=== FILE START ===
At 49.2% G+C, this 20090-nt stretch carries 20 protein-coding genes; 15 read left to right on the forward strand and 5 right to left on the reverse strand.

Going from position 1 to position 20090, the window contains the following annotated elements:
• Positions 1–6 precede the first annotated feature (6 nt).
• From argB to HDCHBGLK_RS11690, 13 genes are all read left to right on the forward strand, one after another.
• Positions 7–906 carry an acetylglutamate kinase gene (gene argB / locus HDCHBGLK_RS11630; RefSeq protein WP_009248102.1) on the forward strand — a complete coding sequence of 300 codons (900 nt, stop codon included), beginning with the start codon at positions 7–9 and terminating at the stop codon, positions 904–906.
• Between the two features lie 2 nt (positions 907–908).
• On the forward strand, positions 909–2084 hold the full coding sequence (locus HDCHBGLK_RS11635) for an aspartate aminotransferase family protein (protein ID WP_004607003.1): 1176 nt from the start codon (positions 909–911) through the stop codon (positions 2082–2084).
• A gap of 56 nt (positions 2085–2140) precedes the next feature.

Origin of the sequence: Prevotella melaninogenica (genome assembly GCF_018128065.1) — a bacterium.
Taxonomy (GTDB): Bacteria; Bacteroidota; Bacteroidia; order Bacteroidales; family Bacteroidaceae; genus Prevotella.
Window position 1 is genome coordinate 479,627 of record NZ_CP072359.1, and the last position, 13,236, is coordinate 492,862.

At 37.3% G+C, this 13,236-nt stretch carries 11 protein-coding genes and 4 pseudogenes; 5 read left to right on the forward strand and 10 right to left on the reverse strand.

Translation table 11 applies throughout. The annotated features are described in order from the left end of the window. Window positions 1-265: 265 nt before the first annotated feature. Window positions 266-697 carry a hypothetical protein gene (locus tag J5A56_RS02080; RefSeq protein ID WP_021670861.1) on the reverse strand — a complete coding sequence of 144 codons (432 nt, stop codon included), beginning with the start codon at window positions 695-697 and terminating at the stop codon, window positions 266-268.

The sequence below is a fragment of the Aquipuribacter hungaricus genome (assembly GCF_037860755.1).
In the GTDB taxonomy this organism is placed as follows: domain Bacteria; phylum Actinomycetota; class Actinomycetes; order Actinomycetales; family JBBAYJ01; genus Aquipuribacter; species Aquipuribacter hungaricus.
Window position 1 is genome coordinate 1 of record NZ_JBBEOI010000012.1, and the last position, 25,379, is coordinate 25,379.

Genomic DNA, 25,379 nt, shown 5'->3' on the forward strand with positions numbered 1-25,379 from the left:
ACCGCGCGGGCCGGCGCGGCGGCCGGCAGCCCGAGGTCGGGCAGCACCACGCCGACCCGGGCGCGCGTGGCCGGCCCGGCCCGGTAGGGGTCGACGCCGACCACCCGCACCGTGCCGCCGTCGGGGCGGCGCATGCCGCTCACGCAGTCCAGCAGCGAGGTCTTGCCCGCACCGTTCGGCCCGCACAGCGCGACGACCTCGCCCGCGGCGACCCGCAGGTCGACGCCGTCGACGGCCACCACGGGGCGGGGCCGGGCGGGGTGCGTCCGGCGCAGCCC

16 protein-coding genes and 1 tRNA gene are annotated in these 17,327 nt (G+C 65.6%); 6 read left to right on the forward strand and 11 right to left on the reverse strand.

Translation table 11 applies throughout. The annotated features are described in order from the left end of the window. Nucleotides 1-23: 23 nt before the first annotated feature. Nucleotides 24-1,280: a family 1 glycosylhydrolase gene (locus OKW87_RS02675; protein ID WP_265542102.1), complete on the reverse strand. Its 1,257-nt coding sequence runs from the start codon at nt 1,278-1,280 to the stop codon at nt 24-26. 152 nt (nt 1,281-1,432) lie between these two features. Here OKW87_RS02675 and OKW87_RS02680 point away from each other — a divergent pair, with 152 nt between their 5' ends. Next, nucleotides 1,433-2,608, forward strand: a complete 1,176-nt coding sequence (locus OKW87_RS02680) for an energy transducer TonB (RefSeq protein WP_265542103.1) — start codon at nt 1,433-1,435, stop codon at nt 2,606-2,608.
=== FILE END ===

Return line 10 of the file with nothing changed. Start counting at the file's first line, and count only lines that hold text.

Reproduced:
Taxonomy (GTDB): Bacteria; Bacteroidota; Bacteroidia; order Bacteroidales; family Bacteroidaceae; genus Prevotella.